Beginning with that rout of the Huskies Feb. 9, Oregon is 8-2 and averaging 83.5 points per game. There was talk the Ducks were headed to NCAA tournament -- until Colorado upset them in their first game at the Pac-12 tournament, hours after Oregon State similarly doomed UW's NCAA hopes in Los Angeles on March 8.
Oregon has scored 90 or more four times in the last five games, including the 108 they dropped on Iowa Sunday in the NIT's second round. It was Oregon's most points in more than nine years. The veteran Ducks also had five scorers in double figures in their previous game, a home blowout of LSU.
"When you got all that experience, which is the most in the conference, and you put that together with all the scorers and the talent they have, that makes it a very, very tough team to guard," Romar said.
"Our guys understand that Oregon is a really, really good team."
The last time these teams met, Washington was so bad Romar has joked since that UW could win championships for the next five years yet people will still be asking him, "Yeah, but what happened that time at Oregon?"
The Ducks scorched Washington with 56-percent shooting (31 of 55), a season-high allowed by the Huskies, in the 25-point rout. It was a blowout from the start. The Dawgs failed to close out on outside shooter Garrett Sim (3 for 4 from 3-point range) or challenge inside against leading scorer Devoe Joseph (6 of 13 shooting).
Wroten thinks the Northwestern game, when the Huskies held the potentially potent shooting of Northwestern to 35 percent, shows Washington has improved defensively since Eugene.
"We're not perfect," Wroten said, "but we've come a long way as a team."
Offensively, Washington shot just 36 percent and made just two of 16 3-point shots on Feb. 9 at Oregon. That's how UW ended with a season low-tying 57 points.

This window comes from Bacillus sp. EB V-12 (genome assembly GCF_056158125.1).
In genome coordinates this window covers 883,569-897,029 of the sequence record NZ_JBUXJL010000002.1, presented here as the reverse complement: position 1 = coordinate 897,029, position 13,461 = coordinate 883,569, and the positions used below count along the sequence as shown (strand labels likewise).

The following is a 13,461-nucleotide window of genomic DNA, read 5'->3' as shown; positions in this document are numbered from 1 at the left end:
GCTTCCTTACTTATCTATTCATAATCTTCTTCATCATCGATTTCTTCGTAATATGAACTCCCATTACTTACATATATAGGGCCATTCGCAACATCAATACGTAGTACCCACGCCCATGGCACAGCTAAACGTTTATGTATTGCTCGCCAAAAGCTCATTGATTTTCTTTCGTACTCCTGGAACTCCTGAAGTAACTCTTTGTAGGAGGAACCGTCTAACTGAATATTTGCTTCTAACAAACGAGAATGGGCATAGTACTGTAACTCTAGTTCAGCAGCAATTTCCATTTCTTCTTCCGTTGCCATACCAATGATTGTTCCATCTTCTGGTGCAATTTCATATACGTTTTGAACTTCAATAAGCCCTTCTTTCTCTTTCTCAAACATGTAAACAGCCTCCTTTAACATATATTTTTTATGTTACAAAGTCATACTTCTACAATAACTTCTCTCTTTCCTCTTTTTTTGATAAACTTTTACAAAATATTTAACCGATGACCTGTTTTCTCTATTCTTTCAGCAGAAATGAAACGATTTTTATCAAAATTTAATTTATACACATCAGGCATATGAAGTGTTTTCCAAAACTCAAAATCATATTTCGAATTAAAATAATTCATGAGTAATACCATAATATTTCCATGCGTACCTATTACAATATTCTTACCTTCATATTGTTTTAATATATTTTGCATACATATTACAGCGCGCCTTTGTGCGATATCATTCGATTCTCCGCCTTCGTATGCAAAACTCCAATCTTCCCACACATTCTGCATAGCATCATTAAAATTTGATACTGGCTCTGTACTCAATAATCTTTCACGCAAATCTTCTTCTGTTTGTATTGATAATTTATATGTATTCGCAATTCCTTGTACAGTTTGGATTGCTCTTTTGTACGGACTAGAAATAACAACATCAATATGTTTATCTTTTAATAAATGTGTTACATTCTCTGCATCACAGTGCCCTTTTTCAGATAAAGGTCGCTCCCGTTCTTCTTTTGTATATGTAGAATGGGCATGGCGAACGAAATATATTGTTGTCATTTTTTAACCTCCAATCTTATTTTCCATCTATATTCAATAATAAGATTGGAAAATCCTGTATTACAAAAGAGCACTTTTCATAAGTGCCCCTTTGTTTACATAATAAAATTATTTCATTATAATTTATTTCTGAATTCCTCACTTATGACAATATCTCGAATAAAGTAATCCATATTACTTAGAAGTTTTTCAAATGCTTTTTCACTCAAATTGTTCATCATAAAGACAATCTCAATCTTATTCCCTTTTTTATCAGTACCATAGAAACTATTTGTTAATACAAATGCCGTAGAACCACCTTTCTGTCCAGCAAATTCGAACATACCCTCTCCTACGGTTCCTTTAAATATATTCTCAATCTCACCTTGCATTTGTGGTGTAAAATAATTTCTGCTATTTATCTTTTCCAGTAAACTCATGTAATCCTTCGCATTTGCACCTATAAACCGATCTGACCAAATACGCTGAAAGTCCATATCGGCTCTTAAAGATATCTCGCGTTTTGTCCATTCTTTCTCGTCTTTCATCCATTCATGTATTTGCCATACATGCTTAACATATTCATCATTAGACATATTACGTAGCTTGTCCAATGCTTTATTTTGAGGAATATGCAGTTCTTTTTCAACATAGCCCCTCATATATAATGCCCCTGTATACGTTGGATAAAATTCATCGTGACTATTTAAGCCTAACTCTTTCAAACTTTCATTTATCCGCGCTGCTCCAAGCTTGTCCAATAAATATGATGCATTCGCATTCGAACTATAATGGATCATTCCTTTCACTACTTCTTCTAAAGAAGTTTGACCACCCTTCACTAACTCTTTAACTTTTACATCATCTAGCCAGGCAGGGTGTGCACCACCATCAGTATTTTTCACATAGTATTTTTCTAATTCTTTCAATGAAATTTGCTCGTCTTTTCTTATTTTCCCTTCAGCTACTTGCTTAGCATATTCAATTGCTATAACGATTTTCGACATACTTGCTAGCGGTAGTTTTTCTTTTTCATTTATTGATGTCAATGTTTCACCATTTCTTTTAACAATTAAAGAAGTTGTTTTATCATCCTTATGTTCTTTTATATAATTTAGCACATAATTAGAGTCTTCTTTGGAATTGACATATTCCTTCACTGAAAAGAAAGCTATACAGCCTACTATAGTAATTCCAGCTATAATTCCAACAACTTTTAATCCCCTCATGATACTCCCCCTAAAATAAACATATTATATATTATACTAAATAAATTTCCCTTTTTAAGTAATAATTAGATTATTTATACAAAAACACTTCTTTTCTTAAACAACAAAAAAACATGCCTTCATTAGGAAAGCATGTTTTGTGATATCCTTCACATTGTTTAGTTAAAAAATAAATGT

"We didn't have any effort going into that game. And it showed," Ross said.
"We're going to come out ready to go (Tuesday)."
They did on New Year's Eve, the last time these teams played in Seattle. Romar thought his Huskies played one of their better defensive games when they beat Oregon 76-60 in the second game of the conference season. UW forced Joseph, the third-leading scorer in the Pac-12 this season at 16.9 points per game, to shoot 1 for 13 for just four points in 34 minutes.
Romar also pointed out that was before the Ducks had fully jelled, as they obviously have since. Oregon has three transfers that contribute heavily: Joseph (from Minnesota), energetic, physical Olu Ashaolou (Louisiana Tech) and 6-foot-11 center Tony Woods (Wake Forest). The Ducks are also in their second year under coach Dana Altman and his staff.
That first meeting in Seattle was also before Huskies sophomore C.J. Wilcox was sidelined for three weeks with a stress fracture in his upper leg, an ache that is still limiting the sharpshooter some. Wilcox was 8 for 11 for 24 points against Oregon on Dec. 31, but just four of 13 against the Ducks last month.
Wilcox has gotten back close to his usual form recently, as evidenced by his 20 points and 7-for-13 shooting night in the second round against Northwestern.
And his Huskies have gotten back into striving for a championship, a week after getting decked by the NCAA's selection committee.
"It's the end of the season. Win or go home," said Wroten, who has shown off his passing instead of scoring in this NIT. "You know, everyone loves New York. Everyone loves to play in a historic arena, Madison Square Garden.
"We're here. We might as well make the most of it. To be able to get a chance to go back is a blessing."